Forgive me Lord God for being ungrateful. How dare I complain now that I’ve been given so much?

This was no coincidence. It was meant for me to see these events once more.

“Remember, remember them well, and see whence I brought you from!”


  Hudson Reporter - New Jersey -  7/25/2008
 A long journey to happiness
Jersey City author debuts memoir 'Cads, Princes, & Best Friends'

 Hilary Morris -  Reporter   Correspondent 

  “Through her story   of struggle and redemption, [Coulanges] hopes to share what she calls the   butterfly phenomenon.” 

 To read full article Click here


Caribbean Life – Brooklyn/Staten Island Edition

October 8, 2008
Book Review by Arlene McKanic

 Why are smart women so often taken in by cads and rascals? This is one of the questions explored in Danielle Coulanges’ memoir, “Cads, Princes and Best Friends.”

Born in Haiti, Coulanges came to the United States when she was young and started a career in the fashion industry where she meets a man who would be referred to as “Joe.”

He’s one of the “cads” of the title, and cad must be considered a polite way to describe him. He’s a bit older than Coulanges, but wildly ambitious, handsome, and best and most devastating of all, incredible in bed.This, Coulanges believes, is what kept her tied to this creep through all of his schemes and hurtful and outrageous affairs.

At one point Coulanges finds a much younger woman in her bed, something neither the girl nor Joe thinks is anything of a big deal.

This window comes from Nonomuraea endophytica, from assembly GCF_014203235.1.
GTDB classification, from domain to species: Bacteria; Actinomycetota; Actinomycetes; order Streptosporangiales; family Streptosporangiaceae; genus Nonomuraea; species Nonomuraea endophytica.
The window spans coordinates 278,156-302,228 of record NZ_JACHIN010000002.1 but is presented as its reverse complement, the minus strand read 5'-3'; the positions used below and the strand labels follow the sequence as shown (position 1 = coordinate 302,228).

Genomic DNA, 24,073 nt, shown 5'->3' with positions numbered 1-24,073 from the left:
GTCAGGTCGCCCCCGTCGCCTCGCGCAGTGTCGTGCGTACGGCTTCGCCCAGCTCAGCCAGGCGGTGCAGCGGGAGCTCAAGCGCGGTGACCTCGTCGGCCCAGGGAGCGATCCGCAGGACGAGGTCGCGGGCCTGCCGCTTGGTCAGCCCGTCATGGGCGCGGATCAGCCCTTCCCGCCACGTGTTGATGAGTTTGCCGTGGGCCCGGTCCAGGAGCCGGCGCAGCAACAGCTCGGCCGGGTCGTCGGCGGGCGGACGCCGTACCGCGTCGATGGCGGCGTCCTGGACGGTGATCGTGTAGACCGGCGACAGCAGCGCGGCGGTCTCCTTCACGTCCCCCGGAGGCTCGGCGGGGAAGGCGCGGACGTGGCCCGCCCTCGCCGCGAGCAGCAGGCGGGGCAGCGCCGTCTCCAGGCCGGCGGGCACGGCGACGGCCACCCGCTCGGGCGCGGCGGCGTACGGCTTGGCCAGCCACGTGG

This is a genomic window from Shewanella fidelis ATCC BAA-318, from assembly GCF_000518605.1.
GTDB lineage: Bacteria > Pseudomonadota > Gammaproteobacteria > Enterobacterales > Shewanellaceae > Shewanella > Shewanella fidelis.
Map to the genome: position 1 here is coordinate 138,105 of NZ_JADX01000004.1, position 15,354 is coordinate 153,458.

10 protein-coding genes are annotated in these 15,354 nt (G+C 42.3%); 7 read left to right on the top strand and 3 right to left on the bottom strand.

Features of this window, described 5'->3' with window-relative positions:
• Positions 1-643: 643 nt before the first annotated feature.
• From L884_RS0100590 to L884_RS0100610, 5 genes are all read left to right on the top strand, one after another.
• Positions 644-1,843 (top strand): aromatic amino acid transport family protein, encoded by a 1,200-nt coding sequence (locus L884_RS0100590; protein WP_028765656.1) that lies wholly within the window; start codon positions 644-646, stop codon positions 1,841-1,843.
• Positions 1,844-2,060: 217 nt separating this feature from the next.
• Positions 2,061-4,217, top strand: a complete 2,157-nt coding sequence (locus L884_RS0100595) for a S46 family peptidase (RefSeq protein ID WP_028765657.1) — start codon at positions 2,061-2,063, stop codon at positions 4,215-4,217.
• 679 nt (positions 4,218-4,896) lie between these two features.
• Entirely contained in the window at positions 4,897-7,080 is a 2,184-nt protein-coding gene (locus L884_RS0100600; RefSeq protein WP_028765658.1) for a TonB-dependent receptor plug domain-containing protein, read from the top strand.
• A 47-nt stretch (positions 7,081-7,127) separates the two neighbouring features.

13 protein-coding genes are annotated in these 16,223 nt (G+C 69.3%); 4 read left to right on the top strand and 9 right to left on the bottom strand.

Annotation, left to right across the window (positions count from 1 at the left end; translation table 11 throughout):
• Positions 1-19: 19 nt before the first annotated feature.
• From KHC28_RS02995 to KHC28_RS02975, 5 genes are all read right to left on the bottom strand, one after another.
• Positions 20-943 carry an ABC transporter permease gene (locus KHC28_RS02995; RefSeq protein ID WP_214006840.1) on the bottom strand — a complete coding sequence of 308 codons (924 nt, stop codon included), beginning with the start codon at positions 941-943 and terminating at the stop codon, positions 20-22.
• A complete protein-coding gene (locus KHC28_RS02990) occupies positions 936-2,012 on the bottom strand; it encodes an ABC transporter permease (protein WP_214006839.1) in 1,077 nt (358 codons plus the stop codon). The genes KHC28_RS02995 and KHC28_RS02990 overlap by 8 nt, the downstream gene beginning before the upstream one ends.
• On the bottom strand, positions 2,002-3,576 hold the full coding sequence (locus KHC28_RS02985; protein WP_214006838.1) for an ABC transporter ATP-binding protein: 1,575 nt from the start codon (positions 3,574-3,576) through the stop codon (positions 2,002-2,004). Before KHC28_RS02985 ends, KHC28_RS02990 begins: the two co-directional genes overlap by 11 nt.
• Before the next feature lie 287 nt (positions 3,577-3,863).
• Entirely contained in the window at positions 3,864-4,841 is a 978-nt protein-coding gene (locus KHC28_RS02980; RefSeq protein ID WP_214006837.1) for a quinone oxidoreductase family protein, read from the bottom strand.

Coulanges finally quits him with the help of her steadfast friends, especially Annie, who she helps later on when she has some romantic and financial misfortunes of her own.

Also supporting Coulanges is her family, a fascinating bunch who are loyal in their own quirky way. There’s the author’s punitive mother, who disparages her for shacking up with a man she’s not married to, even though she’d done the same thing (and as a result was left with basically nothing when the father of her children was murdered).

The sections of the book where Coulanges grows close to her mother in her last years are moving. There’s Coulanges’ sister and her daughters, who compensate, somewhat, for the author’s regretted childlessness, and her brother, ever down on his luck and probably manic depressive.

After Joe is out of the picture-more or less- the author touches on other dramas in her life. She describes the constant struggle to make a go of her fashion business, which she eventually gives up, the worries about money that lead to bankruptcy, and the triumphs and troubles at her jobs, including one time when she was fired after training her replacement, who happens to be white.

Coulanges writes of her deepening religious belief, and her eventual learning to let go and trust in God. More men appear and disappear, including a nice enough chap named Milton, and then Henri, one of her “princes,” and a fellow Haitian, courteous, patient, considerate and warm. Coulanges worries that he is almost too good to be true. Is he?

"Cads, Princes and Best Friends is a memorable journey told by an intelligent, strong and vulnerable woman.